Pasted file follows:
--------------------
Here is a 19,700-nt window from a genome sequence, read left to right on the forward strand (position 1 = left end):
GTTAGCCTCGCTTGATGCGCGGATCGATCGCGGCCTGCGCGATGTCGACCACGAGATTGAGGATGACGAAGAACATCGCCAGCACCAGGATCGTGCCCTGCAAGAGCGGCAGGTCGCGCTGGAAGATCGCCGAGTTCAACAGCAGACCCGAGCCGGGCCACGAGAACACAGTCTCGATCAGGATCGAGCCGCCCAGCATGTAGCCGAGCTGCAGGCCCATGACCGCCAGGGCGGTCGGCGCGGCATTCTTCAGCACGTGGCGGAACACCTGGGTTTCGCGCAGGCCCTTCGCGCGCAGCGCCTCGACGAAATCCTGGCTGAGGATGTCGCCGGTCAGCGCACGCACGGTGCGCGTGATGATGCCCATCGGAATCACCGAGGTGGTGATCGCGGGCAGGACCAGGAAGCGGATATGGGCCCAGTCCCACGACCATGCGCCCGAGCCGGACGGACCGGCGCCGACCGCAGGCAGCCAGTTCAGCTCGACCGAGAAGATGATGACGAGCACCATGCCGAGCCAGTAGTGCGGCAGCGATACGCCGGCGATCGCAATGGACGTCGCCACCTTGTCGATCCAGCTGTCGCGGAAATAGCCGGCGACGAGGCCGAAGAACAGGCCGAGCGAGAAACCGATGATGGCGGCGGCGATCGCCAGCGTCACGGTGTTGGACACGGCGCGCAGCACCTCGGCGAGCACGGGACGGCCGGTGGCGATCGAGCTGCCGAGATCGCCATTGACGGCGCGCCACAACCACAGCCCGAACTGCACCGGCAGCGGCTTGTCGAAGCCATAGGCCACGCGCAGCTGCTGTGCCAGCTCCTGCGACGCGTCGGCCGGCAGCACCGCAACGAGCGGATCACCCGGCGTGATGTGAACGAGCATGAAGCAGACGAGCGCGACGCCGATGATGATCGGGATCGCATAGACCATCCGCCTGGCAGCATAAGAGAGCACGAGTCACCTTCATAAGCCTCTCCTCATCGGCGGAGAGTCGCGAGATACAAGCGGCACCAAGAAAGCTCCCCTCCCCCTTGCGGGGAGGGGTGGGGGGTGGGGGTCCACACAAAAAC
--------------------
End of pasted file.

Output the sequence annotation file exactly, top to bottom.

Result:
Here is a 19,700-nt window from a genome sequence, read left to right on the forward strand (position 1 = left end):
GTTAGCCTCGCTTGATGCGCGGATCGATCGCGGCCTGCGCGATGTCGACCACGAGATTGAGGATGACGAAGAACATCGCCAGCACCAGGATCGTGCCCTGCAAGAGCGGCAGGTCGCGCTGGAAGATCGCCGAGTTCAACAGCAGACCCGAGCCGGGCCACGAGAACACAGTCTCGATCAGGATCGAGCCGCCCAGCATGTAGCCGAGCTGCAGGCCCATGACCGCCAGGGCGGTCGGCGCGGCATTCTTCAGCACGTGGCGGAACACCTGGGTTTCGCGCAGGCCCTTCGCGCGCAGCGCCTCGACGAAATCCTGGCTGAGGATGTCGCCGGTCAGCGCACGCACGGTGCGCGTGATGATGCCCATCGGAATCACCGAGGTGGTGATCGCGGGCAGGACCAGGAAGCGGATATGGGCCCAGTCCCACGACCATGCGCCCGAGCCGGACGGACCGGCGCCGACCGCAGGCAGCCAGTTCAGCTCGACCGAGAAGATGATGACGAGCACCATGCCGAGCCAGTAGTGCGGCAGCGATACGCCGGCGATCGCAATGGACGTCGCCACCTTGTCGATCCAGCTGTCGCGGAAATAGCCGGCGACGAGGCCGAAGAACAGGCCGAGCGAGAAACCGATGATGGCGGCGGCGATCGCCAGCGTCACGGTGTTGGACACGGCGCGCAGCACCTCGGCGAGCACGGGACGGCCGGTGGCGATCGAGCTGCCGAGATCGCCATTGACGGCGCGCCACAACCACAGCCCGAACTGCACCGGCAGCGGCTTGTCGAAGCCATAGGCCACGCGCAGCTGCTGTGCCAGCTCCTGCGACGCGTCGGCCGGCAGCACCGCAACGAGCGGATCACCCGGCGTGATGTGAACGAGCATGAAGCAGACGAGCGCGACGCCGATGATGATCGGGATCGCATAGACCATCCGCCTGGCAGCATAAGAGAGCACGAGTCACCTTCATAAGCCTCTCCTCATCGGCGGAGAGTCGCGAGATACAAGCGGCACCAAGAAAGCTCCCCTCCCCCTTGCGGGGAGGGGTGGGGGGTGGGGGTCCACACAAAAAC